avert the threat of United Nations sanctions over its nuclear programme. The provisional agreement, hammered out during two days of talks in Paris, has still to be approved by Teheran's clerical leadership as well as by the European governments. Daily Telegraph
By Robin Gedye, Foreign Affairs Writer
Iran appeared yesterday to have reached a tentative deal with Britain, France and Germany that would avert the threat of United Nations sanctions over its nuclear programme.
The provisional agreement, hammered out during two days of talks in Paris, has still to be approved by Teheran's clerical leadership as well as by the European governments.
If approved, it would defuse the growing crisis over Teheran's ambitious atomic programme, which America and Britain believe serves to mask a secret project to build nuclear weapons.
America has long pressed for the International Atomic Energy Agency to refer Iran to the UN Security Council after a series of violations of the Nuclear Non-proliferation Treaty.
Under the deal Iran would freeze all nuclear fuel enrichment and reprocessing activities until it has reached a final agreement over economic, technological and security incentives.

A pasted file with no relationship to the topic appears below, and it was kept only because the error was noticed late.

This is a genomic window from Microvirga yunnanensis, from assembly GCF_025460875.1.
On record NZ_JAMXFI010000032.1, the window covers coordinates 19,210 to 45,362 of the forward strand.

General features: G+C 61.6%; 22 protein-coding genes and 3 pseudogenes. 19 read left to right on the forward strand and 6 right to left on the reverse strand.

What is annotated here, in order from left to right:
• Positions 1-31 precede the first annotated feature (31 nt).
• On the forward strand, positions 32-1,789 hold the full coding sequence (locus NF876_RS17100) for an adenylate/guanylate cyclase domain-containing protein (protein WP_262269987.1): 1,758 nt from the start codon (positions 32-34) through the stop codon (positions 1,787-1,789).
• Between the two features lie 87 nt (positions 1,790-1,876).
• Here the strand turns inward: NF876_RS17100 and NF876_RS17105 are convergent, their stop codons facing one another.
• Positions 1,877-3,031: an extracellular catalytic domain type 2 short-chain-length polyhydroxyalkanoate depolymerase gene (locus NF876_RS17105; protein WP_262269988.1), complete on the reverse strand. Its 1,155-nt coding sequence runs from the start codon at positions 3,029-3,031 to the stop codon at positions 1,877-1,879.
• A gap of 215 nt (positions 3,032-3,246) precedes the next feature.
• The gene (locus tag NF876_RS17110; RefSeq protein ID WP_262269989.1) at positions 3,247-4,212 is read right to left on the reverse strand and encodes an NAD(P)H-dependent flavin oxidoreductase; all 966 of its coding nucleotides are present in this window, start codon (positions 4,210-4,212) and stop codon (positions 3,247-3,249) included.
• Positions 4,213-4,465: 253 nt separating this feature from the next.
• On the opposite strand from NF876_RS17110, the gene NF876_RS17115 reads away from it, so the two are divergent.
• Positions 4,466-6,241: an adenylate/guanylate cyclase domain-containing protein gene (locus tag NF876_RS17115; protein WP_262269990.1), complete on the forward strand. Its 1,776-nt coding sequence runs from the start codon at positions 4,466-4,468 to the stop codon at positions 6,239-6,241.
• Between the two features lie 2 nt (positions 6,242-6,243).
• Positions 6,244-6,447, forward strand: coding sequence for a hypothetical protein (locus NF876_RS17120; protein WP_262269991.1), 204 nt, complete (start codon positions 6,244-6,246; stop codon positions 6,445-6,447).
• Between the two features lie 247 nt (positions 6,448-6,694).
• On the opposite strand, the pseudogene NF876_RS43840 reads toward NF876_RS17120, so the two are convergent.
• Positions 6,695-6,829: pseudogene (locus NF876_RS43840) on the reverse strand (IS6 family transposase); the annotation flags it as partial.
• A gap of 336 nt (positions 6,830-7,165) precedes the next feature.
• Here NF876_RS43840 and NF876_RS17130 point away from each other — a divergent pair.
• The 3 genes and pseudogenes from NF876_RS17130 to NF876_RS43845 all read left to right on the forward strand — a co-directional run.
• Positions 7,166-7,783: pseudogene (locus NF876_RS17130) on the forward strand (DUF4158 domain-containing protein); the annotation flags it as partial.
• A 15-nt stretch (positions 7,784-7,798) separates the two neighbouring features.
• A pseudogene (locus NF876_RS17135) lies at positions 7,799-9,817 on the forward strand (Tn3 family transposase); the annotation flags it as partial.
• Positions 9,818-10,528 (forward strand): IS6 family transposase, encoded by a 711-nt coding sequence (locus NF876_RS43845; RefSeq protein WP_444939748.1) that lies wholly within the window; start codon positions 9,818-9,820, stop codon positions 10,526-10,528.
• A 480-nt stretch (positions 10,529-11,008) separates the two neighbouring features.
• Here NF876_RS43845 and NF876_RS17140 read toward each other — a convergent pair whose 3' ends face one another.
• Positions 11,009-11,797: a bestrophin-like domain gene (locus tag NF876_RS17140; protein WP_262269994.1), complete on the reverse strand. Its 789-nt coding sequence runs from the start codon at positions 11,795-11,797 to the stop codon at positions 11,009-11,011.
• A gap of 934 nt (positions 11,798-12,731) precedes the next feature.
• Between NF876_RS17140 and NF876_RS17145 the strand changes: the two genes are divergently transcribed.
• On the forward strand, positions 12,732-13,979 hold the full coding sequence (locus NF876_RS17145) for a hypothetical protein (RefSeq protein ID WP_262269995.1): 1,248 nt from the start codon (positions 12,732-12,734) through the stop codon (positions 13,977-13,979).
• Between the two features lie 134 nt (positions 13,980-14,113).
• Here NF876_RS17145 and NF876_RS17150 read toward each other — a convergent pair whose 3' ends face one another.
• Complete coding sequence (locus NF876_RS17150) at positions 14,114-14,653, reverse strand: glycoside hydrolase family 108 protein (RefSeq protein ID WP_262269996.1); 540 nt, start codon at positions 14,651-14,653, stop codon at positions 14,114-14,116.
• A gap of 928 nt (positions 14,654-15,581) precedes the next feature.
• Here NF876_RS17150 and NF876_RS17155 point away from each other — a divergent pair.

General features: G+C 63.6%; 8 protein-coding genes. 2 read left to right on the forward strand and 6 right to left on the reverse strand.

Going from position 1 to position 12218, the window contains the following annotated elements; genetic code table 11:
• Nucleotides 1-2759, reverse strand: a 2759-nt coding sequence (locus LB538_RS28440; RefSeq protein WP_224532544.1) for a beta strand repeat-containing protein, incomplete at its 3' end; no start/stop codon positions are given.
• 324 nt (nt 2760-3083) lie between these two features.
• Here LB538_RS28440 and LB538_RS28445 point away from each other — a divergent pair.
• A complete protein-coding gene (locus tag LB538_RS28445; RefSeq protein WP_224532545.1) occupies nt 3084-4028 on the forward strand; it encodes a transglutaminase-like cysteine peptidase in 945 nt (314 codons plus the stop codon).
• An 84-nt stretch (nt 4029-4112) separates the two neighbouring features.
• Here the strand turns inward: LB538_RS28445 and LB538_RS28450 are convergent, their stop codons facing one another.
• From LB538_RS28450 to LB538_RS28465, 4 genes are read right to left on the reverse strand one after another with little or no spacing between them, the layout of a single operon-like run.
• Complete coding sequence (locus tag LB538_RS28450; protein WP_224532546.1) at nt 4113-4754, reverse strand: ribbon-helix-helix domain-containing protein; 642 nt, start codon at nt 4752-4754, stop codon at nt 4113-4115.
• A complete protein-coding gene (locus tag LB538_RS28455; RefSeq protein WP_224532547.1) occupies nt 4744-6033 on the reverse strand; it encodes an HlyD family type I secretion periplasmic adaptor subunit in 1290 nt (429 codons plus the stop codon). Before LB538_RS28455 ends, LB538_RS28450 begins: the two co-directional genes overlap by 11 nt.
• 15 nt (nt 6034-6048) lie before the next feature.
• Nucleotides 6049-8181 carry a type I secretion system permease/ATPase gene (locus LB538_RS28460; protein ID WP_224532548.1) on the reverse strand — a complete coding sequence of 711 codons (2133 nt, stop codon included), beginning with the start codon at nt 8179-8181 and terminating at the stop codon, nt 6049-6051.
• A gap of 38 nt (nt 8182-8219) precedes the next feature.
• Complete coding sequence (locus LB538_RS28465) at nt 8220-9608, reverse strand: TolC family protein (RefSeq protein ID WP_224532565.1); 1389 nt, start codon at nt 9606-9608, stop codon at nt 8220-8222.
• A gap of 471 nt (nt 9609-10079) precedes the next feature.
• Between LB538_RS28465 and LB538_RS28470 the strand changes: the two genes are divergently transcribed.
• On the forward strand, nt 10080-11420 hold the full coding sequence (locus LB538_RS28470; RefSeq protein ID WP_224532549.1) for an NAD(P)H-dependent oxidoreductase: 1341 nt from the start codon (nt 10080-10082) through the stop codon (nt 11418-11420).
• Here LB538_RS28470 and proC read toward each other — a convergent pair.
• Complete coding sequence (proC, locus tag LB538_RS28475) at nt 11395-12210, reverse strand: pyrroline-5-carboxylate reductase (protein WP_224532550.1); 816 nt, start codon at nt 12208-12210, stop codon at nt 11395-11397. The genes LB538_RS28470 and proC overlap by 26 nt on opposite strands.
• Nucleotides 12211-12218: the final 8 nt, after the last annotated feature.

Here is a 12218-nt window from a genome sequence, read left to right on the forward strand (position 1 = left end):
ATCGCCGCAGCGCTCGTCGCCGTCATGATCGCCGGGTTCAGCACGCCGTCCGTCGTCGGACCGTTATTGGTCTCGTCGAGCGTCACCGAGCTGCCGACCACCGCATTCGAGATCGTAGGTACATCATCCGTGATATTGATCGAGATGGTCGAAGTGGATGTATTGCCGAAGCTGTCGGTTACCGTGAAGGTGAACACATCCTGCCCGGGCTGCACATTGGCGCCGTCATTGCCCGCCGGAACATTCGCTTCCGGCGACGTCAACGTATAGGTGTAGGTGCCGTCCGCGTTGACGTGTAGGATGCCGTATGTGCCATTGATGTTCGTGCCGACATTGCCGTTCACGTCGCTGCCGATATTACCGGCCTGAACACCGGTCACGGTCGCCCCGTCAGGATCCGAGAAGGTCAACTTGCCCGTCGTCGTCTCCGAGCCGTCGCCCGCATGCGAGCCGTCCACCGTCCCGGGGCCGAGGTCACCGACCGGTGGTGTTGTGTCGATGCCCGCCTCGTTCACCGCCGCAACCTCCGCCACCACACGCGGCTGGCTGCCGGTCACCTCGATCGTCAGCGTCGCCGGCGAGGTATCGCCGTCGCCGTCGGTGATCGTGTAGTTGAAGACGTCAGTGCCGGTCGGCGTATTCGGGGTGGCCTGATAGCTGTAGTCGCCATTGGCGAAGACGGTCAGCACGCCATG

As part of a final agreement Teheran would abandon any nuclear activities considered to have the potential to be "weapons-related'', diplomats said.
"The discussions were protracted and very difficult, but we reached provisional agreement on a range of issues designed to build mutual confidence and keep measures in place that both sides can develop," a Foreign Office spokesman said.
Washington wanted to send Iran's case to the Security Council after a previous agreement unravelled in summer.
Iran reneged on a pledge to stop making enrichment centrifuges - the equipment used to make nuclear fuel but which the West fears can also be used to make material for nuclear weapons. It has also defied IAEA appeals not to start producing uranium hexafluoride, the gas fed into enrichment centrifuges.